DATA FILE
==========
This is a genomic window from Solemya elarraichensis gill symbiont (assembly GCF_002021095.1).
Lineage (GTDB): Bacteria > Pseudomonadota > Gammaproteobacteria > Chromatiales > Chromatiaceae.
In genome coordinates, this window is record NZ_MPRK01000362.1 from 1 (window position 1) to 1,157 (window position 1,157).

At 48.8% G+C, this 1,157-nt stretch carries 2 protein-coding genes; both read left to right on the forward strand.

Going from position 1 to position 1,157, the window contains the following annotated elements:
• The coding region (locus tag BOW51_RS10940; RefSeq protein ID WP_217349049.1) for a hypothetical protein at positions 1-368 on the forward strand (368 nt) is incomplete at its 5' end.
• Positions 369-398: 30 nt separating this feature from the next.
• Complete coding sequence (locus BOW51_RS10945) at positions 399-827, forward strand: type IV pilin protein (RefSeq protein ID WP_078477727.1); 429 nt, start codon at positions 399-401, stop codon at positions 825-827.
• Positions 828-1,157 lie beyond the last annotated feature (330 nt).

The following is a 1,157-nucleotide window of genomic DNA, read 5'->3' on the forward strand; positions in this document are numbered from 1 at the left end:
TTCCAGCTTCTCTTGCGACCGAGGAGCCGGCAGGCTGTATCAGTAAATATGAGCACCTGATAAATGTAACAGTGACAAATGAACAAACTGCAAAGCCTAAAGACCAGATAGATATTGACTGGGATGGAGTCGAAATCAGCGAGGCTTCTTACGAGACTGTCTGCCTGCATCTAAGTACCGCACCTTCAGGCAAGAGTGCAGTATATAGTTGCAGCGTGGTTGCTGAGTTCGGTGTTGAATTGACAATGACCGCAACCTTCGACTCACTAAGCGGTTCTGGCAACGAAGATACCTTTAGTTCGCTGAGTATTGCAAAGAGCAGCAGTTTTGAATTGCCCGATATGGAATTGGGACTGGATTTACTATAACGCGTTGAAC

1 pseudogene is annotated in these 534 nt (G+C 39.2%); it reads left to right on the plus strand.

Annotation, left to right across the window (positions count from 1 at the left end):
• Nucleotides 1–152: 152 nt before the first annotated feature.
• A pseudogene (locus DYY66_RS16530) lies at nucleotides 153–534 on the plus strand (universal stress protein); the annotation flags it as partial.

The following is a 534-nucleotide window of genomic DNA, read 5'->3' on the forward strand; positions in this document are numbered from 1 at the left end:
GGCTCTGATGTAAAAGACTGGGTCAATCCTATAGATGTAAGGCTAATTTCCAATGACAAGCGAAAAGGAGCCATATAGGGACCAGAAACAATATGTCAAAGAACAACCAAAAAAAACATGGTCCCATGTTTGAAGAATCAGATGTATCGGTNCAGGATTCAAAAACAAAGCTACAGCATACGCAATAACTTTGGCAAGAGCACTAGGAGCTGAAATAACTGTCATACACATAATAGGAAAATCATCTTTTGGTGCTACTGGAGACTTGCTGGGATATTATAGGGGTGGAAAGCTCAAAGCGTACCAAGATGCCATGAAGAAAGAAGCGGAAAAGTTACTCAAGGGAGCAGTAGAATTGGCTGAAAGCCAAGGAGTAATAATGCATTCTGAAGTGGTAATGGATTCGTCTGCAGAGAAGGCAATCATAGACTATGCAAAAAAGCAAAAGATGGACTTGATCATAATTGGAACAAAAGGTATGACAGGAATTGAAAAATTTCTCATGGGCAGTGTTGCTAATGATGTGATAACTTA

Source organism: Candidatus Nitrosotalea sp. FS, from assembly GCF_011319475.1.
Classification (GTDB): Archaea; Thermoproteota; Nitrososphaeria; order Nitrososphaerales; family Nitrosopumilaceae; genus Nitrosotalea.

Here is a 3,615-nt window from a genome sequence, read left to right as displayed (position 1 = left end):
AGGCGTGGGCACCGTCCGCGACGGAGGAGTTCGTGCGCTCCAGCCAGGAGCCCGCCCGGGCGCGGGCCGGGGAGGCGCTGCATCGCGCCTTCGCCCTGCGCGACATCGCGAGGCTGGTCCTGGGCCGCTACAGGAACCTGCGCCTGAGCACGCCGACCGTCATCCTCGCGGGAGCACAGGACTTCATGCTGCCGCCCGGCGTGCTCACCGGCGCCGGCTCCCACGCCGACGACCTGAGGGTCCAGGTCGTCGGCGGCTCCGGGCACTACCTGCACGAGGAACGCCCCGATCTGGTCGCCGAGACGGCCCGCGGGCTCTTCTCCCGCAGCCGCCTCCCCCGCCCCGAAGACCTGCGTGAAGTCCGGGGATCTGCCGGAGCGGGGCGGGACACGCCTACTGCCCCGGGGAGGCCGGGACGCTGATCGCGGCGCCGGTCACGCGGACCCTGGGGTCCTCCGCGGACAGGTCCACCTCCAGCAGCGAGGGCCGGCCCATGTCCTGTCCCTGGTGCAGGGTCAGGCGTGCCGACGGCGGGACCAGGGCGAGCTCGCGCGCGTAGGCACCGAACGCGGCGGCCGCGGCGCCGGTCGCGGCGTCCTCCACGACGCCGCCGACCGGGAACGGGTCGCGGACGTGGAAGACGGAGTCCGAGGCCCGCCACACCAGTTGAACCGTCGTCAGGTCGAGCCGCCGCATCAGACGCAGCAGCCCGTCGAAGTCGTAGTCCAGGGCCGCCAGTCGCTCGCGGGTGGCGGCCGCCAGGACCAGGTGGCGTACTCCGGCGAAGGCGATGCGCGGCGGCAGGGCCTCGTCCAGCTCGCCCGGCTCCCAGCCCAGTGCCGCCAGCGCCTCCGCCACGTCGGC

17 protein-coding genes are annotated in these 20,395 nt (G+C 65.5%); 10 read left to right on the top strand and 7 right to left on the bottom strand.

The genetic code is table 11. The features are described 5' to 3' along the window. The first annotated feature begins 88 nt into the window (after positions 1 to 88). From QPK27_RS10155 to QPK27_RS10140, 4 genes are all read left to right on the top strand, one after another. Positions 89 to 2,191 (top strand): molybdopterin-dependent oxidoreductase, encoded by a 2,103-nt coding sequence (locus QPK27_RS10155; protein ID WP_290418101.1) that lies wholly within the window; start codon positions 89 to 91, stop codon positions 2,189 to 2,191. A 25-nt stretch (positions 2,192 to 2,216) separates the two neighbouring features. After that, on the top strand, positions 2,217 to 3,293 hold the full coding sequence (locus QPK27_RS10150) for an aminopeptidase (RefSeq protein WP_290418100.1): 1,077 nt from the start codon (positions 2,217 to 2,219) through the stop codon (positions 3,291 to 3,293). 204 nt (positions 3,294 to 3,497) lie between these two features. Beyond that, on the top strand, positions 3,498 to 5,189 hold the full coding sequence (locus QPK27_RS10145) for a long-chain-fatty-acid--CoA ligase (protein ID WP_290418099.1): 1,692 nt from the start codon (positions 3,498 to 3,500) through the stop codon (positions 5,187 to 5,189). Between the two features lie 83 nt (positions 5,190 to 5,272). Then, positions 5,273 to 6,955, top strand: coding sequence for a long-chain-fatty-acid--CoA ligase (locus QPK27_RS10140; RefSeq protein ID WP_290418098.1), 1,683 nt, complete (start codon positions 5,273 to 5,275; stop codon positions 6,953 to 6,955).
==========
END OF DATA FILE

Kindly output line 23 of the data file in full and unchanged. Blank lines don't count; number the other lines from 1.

The genetic code is table 11. The features are described 5' to 3' along the window. The first annotated feature begins 88 nt into the window (after positions 1 to 88). From QPK27_RS10155 to QPK27_RS10140, 4 genes are all read left to right on the top strand, one after another. Positions 89 to 2,191 (top strand): molybdopterin-dependent oxidoreductase, encoded by a 2,103-nt coding sequence (locus QPK27_RS10155; protein ID WP_290418101.1) that lies wholly within the window; start codon positions 89 to 91, stop codon positions 2,189 to 2,191. A 25-nt stretch (positions 2,192 to 2,216) separates the two neighbouring features. After that, on the top strand, positions 2,217 to 3,293 hold the full coding sequence (locus QPK27_RS10150) for an aminopeptidase (RefSeq protein WP_290418100.1): 1,077 nt from the start codon (positions 2,217 to 2,219) through the stop codon (positions 3,291 to 3,293). 204 nt (positions 3,294 to 3,497) lie between these two features. Beyond that, on the top strand, positions 3,498 to 5,189 hold the full coding sequence (locus QPK27_RS10145) for a long-chain-fatty-acid--CoA ligase (protein ID WP_290418099.1): 1,692 nt from the start codon (positions 3,498 to 3,500) through the stop codon (positions 5,187 to 5,189). Between the two features lie 83 nt (positions 5,190 to 5,272). Then, positions 5,273 to 6,955, top strand: coding sequence for a long-chain-fatty-acid--CoA ligase (locus QPK27_RS10140; RefSeq protein ID WP_290418098.1), 1,683 nt, complete (start codon positions 5,273 to 5,275; stop codon positions 6,953 to 6,955).